Jindrich Kopecek, distinguished professor of bioengineering and of pharmaceutics and pharmaceutical chemistry at the University of Utah, has been elected to the National Academy of Engineering (NAE). Kopecek, along with 67 other new members and nine foreign associates, were honored for making “outstanding contributions to engineering research, practice, or education, including, where appropriate, significant contributions to the engineering literature,” and to the “pioneering of new and developing fields of technology, making major advancements in traditional fields of engineering, or developing/implementing innovative approaches to engineering education.” 

Kopecek was honored specifically “for contributions to the design of hydrogel biomaterials and polymeric drug delivery systems.” Election to the NAE is among the highest professional distinctions an engineer can achieve.

Kopecek began studying biomedical polymers in the early 1960s, when the field was still new. He has devoted his life’s work to biomedical polymers and hydrogels (biomedical polymers suspended in water) becoming an early pioneer in the field of targeted drug delivery. In the 1970s, he invented a copolymer called HPMA, which was first used as a blood plasma expander, and later, as a drug delivery carrier to treat cancer.

Today, Kopecek leads the Biomedical Polymers Laboratory at the University of Utah to further the research and development of targeted drug delivery for various cancers and osteoporosis.

Kopecek and his team are exploring a number of methods to treat ovarian cancer, including combination therapies, such as conventional chemotherapy, photodynamic therapy (a cancer treatment consisting of a photosensitizer and light), and HPMA combined with vitamin A.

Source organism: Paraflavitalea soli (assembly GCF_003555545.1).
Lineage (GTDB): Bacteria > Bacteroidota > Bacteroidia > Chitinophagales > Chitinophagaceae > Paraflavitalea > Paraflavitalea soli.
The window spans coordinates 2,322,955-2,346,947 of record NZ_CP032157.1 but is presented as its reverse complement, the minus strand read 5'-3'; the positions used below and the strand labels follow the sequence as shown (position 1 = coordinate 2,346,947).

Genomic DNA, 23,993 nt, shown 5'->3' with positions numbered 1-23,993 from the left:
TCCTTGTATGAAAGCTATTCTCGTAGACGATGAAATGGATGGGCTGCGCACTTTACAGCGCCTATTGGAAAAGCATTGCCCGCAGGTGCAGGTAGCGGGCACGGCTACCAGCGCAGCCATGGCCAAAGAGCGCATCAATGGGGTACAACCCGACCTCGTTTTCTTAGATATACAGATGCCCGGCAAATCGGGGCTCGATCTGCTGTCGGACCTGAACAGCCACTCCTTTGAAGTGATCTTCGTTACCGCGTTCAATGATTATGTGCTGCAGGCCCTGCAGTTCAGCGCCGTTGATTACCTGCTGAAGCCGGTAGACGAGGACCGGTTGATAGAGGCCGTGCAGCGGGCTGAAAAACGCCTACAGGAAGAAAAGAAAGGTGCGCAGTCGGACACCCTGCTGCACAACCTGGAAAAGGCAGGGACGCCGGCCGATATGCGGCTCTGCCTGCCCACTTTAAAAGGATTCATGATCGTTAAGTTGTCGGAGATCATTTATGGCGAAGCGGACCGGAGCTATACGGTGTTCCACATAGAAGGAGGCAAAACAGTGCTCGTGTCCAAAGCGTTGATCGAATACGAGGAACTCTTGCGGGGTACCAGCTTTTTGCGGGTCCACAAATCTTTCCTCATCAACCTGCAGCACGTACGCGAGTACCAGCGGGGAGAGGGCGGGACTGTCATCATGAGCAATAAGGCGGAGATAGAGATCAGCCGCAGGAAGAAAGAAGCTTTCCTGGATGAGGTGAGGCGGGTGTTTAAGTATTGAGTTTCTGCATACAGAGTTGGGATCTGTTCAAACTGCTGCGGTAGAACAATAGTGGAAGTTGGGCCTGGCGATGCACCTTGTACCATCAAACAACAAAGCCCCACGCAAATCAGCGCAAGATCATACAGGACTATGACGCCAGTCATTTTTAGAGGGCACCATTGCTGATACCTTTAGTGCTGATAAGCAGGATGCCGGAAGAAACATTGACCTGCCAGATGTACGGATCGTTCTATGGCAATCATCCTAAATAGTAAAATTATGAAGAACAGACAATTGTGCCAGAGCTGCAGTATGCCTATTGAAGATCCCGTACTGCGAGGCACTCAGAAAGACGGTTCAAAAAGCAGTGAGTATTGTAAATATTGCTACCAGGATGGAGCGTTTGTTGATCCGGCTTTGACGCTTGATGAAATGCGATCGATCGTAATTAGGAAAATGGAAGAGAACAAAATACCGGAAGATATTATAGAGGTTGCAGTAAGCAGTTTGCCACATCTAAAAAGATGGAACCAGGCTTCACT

He is also developing a new multiple-therapy approach to target prostate cancer with water-soluble HPMA copolymers. The copolymers contain a component that specifically goes after prostate cancer cells and a drug that causes cells to self-destruct through a process known as “apoptosis,” or programmed cell death. HPMA-drug combinations also may be used for the treatment of diseases other than cancer. Kopecek is designing therapies specifically targeted to bones that treat osteoporosis and other skeletal diseases. They are using an established bone-growing agent called prostaglandin, which is delivered by the hydrogel and released over time to grow bone. 

Another current project in Kopecek’s lab is the design of “smart” biomaterials for drug delivery that sense specific environmental changes in the body and adjust accordingly.

“Smart biomaterials use the principle of self-assembly, meaning that they order or arrange themselves through physicochemical interactions,” he says. “Their unique properties make them especially useful for drug delivery.”

The newest project in Kopecek’s laboratory is the design of HPMA-drug delivery copolymers that break down over time. “Incorporating degradable bonds into the structure of HPMA copolymer carriers enhances the time the nanomedicines stay circulating in the blood,” he says. This provides a window for the polymer-drug combination “to find the cancer cells and improves their efficiency.” The University of Utah’s Technology Commercialization Office recently filed a patent application for this technology.

Read the University of Utah news release.